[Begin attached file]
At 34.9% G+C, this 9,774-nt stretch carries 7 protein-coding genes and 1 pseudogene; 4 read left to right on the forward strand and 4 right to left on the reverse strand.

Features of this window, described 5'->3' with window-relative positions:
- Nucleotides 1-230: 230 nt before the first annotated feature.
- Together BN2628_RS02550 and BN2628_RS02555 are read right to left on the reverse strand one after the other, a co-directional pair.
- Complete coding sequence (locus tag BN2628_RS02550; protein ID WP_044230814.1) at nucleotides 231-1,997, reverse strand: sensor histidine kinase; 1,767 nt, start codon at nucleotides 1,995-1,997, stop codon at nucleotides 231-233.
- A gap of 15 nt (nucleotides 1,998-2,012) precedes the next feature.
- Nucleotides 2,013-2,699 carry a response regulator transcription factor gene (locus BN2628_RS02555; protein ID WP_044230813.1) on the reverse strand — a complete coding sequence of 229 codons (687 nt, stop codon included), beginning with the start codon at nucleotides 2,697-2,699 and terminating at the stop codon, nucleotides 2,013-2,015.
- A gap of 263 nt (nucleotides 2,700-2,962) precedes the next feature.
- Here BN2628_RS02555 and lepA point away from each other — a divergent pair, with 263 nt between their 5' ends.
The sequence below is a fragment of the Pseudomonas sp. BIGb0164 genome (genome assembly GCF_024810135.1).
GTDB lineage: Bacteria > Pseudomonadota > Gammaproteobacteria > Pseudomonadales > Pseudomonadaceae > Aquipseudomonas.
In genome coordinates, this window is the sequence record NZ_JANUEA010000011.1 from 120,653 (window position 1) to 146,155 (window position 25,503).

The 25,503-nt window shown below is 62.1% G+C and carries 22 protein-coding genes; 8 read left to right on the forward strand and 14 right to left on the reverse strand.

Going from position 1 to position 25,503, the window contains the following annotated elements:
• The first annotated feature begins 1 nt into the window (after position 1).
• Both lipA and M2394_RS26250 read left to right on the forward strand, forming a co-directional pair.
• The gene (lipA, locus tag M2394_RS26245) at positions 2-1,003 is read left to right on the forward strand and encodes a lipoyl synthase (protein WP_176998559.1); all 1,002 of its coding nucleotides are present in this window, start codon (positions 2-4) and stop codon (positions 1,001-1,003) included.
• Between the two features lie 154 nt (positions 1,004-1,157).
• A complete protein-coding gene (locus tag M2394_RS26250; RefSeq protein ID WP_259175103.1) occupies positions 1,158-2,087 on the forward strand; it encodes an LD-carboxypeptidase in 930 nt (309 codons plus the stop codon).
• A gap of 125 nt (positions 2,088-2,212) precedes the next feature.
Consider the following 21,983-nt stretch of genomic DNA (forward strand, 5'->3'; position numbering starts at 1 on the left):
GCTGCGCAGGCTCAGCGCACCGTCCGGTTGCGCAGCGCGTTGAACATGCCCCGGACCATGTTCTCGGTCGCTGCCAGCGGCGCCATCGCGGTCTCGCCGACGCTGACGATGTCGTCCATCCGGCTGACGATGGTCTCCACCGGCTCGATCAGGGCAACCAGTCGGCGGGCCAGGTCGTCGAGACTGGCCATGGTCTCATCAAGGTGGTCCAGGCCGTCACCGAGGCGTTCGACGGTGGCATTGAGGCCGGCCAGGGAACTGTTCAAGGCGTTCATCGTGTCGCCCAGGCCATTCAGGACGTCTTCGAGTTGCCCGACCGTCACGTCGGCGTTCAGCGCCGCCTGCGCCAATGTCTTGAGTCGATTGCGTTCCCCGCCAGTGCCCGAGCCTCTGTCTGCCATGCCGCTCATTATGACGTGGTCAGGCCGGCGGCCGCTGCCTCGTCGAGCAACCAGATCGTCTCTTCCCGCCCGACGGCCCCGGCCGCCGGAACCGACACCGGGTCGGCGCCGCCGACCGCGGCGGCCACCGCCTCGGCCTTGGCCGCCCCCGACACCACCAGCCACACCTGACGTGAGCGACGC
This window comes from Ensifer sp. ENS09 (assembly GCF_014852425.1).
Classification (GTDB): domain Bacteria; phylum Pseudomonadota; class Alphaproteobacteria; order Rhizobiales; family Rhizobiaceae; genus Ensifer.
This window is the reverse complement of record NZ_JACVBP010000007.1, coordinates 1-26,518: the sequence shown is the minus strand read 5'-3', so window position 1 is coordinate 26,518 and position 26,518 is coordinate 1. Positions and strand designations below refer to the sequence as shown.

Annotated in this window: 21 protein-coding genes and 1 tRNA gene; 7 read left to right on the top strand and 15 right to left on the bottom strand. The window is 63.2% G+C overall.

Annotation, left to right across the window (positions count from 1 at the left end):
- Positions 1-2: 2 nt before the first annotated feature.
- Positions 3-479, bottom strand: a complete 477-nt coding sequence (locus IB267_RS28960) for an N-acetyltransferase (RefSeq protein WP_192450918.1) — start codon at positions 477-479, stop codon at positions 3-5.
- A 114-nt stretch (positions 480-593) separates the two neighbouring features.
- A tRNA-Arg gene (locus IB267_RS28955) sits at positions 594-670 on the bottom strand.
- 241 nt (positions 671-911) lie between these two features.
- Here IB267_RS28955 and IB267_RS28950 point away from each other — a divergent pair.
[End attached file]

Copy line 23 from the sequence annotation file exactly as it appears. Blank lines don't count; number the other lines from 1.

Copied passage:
This window comes from Ensifer sp. ENS09 (assembly GCF_014852425.1).